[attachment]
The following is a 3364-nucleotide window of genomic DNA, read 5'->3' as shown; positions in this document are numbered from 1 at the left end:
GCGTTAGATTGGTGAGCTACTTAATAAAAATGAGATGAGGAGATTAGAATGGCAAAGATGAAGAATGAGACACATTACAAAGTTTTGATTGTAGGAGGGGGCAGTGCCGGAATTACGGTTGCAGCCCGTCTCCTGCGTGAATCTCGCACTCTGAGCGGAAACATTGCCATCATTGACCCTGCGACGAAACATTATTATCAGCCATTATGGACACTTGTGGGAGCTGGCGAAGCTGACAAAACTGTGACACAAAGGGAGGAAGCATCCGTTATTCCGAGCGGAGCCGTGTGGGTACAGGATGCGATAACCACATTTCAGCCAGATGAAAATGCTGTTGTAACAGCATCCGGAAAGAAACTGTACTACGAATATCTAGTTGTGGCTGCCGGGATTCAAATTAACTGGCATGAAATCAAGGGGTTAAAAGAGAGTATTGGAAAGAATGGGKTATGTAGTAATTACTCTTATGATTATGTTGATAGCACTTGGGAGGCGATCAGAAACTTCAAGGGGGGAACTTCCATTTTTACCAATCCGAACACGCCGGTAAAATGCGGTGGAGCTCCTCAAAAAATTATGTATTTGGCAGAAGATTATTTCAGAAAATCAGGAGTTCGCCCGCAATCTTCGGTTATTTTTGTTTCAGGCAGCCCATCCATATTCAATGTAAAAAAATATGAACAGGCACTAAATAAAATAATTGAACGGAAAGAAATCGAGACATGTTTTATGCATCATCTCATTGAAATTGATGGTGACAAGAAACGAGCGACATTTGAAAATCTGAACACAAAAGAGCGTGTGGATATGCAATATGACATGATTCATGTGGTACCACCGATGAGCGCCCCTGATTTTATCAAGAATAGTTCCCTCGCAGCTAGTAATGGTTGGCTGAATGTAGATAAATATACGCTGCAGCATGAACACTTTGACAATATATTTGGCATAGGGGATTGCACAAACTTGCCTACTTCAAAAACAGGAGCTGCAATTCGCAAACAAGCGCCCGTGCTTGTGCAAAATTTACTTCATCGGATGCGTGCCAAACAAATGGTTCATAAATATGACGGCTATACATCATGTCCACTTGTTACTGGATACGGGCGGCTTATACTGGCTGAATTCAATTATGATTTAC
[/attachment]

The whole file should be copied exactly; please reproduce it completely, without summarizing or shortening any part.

The following is a 3364-nucleotide window of genomic DNA, read 5'->3' as shown; positions in this document are numbered from 1 at the left end:
GCGTTAGATTGGTGAGCTACTTAATAAAAATGAGATGAGGAGATTAGAATGGCAAAGATGAAGAATGAGACACATTACAAAGTTTTGATTGTAGGAGGGGGCAGTGCCGGAATTACGGTTGCAGCCCGTCTCCTGCGTGAATCTCGCACTCTGAGCGGAAACATTGCCATCATTGACCCTGCGACGAAACATTATTATCAGCCATTATGGACACTTGTGGGAGCTGGCGAAGCTGACAAAACTGTGACACAAAGGGAGGAAGCATCCGTTATTCCGAGCGGAGCCGTGTGGGTACAGGATGCGATAACCACATTTCAGCCAGATGAAAATGCTGTTGTAACAGCATCCGGAAAGAAACTGTACTACGAATATCTAGTTGTGGCTGCCGGGATTCAAATTAACTGGCATGAAATCAAGGGGTTAAAAGAGAGTATTGGAAAGAATGGGKTATGTAGTAATTACTCTTATGATTATGTTGATAGCACTTGGGAGGCGATCAGAAACTTCAAGGGGGGAACTTCCATTTTTACCAATCCGAACACGCCGGTAAAATGCGGTGGAGCTCCTCAAAAAATTATGTATTTGGCAGAAGATTATTTCAGAAAATCAGGAGTTCGCCCGCAATCTTCGGTTATTTTTGTTTCAGGCAGCCCATCCATATTCAATGTAAAAAAATATGAACAGGCACTAAATAAAATAATTGAACGGAAAGAAATCGAGACATGTTTTATGCATCATCTCATTGAAATTGATGGTGACAAGAAACGAGCGACATTTGAAAATCTGAACACAAAAGAGCGTGTGGATATGCAATATGACATGATTCATGTGGTACCACCGATGAGCGCCCCTGATTTTATCAAGAATAGTTCCCTCGCAGCTAGTAATGGTTGGCTGAATGTAGATAAATATACGCTGCAGCATGAACACTTTGACAATATATTTGGCATAGGGGATTGCACAAACTTGCCTACTTCAAAAACAGGAGCTGCAATTCGCAAACAAGCGCCCGTGCTTGTGCAAAATTTACTTCATCGGATGCGTGCCAAACAAATGGTTCATAAATATGACGGCTATACATCATGTCCACTTGTTACTGGATACGGGCGGCTTATACTGGCTGAATTCAATTATGATTTAC